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'Global Warming' Not Cause of Hurricanes
Hurricane researcher William Gray on Monday forecast two hurricanes, one of them one major, for the rest of October - nearly double the long-term average for the month.
Gray and fellow researcher Philip Klotzbach of Colorado State University said the likelihood of a major hurricane crossing the U.S. coastline is 15 percent, more than double the long-term average of 6 percent.
"Unfortunately, the very active season we have seen to this point is not yet over," Gray said.
Gray and Klotzbach said the likelihood of a named storm hitting the U.S. coast in October is 49 percent, compared with an average of 29 percent from 1950 to 2000. The probability of a hurricane making landfall in the U.S. is 21 percent, compared with the long-term average of 15 percent, they said.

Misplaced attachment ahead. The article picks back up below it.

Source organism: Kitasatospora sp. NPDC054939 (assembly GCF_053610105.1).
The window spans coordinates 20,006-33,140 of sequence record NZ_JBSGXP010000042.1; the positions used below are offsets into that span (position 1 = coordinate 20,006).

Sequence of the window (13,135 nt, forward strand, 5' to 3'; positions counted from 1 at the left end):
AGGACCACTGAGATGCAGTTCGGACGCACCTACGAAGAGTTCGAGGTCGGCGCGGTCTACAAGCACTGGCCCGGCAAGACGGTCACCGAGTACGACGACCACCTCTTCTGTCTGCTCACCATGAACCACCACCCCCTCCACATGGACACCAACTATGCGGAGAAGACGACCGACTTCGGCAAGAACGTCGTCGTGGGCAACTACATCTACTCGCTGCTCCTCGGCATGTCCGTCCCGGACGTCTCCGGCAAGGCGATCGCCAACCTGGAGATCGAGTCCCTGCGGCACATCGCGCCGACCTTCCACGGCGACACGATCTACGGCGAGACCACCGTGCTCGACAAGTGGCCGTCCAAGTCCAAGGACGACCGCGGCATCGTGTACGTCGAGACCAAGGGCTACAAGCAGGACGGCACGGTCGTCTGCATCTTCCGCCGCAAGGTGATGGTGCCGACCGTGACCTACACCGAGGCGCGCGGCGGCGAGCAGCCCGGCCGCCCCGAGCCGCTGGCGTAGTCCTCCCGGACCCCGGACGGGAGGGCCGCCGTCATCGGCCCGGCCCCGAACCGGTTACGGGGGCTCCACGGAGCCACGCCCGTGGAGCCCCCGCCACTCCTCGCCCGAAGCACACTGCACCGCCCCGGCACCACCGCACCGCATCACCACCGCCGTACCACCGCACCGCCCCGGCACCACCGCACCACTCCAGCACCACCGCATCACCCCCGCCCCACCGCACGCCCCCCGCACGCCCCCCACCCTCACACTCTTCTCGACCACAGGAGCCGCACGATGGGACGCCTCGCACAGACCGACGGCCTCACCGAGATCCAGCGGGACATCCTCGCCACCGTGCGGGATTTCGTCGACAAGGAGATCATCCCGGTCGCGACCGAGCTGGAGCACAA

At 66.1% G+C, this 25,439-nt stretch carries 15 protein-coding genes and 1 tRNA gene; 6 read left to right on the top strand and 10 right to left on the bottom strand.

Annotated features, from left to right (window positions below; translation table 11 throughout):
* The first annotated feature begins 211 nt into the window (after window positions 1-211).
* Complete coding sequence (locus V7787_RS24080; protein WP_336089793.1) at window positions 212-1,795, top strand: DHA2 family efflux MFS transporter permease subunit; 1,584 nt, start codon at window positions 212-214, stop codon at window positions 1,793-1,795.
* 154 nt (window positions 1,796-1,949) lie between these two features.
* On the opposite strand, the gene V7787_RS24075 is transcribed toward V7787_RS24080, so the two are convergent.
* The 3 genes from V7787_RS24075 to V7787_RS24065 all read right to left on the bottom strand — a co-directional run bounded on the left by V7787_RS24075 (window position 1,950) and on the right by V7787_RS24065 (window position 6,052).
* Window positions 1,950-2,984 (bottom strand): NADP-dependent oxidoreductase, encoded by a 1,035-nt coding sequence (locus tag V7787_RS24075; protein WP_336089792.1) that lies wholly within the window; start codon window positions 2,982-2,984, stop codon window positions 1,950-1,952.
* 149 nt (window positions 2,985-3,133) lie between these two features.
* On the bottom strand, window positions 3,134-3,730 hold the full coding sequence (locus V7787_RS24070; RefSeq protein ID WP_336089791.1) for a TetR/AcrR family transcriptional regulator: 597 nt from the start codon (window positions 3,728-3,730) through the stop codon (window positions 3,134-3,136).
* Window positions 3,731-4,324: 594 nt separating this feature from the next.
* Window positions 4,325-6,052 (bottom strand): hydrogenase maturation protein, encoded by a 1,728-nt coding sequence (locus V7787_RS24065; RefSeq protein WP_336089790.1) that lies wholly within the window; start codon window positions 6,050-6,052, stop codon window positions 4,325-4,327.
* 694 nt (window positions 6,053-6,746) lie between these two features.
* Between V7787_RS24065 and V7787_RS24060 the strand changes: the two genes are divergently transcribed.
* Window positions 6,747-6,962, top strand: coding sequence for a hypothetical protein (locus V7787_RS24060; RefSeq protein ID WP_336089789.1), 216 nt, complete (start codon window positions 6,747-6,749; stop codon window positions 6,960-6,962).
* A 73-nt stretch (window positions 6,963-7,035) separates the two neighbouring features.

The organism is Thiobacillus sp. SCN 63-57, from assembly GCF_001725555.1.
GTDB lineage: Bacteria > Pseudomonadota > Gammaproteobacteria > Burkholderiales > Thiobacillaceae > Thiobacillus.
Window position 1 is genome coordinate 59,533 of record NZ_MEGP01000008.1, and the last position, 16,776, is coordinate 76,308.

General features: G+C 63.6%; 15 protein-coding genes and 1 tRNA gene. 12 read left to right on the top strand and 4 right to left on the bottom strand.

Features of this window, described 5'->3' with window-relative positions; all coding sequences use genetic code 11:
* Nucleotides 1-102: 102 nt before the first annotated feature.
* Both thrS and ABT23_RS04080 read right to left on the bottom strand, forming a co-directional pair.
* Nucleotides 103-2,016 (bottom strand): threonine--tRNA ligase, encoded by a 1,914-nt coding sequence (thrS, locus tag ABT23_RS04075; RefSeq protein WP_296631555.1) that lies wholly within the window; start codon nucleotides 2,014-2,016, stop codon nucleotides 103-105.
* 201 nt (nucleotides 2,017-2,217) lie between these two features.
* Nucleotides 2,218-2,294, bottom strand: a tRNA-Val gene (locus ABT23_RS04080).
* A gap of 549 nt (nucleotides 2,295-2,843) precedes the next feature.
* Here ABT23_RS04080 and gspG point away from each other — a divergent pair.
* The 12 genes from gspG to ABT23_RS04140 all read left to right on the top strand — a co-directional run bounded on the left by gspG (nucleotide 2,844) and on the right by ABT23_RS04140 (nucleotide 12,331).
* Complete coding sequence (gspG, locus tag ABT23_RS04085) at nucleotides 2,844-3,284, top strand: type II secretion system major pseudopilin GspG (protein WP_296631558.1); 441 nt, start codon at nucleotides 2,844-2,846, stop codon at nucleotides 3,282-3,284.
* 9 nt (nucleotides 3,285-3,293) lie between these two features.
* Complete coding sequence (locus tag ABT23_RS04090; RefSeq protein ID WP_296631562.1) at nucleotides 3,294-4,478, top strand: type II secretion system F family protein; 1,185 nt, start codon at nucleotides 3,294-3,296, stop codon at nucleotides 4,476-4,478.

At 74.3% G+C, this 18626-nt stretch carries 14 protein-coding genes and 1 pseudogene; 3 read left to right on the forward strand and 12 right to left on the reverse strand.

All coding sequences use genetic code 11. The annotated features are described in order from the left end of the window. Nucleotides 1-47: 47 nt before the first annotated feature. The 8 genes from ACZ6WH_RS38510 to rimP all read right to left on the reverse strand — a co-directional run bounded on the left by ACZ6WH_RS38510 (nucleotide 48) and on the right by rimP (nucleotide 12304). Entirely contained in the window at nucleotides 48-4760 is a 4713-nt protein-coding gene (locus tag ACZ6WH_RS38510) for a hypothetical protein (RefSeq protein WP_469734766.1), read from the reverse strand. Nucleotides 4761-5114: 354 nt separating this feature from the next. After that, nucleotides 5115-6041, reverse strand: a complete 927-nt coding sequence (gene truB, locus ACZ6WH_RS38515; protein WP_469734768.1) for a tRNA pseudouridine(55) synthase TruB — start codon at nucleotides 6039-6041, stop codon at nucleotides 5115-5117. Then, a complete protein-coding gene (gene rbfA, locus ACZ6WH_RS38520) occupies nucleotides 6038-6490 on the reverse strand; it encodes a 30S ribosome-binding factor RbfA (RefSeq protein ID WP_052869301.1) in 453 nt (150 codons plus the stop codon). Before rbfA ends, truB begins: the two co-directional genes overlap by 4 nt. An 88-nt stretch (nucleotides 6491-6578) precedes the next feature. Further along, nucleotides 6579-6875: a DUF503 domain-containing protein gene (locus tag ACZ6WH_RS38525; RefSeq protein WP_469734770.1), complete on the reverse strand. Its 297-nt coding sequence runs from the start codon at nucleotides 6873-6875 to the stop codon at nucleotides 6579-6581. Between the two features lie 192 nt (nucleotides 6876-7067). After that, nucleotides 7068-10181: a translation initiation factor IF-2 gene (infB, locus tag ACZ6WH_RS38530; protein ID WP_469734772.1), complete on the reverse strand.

Through the end of September, the 2005 season has had nine hurricanes, five of them major, and 17 named storms. The 50-year average is 5.9 hurricanes, 2.3 of them major, and 9.6 named storms for an entire season.Three of this year's major hurricanes - Dennis, Katrina and Rita - made landfall. Ophelia hit the North Carolina coast as a Category 1 hurricane although its eye remained just offshore.
Gray and Klotzbach said factors behind this year's active season include warmer-than-average Atlantic Ocean surface temperatures and lower-than-normal sea level pressures, lower-than-average vertical wind shears and moister conditions in the lower and middle atmosphere.
They said they do not attribute the active season to human-induced global warming. Instead, they cited "long-period natural climate alterations that historical and paleo-climate records show to have occurred many times in the past."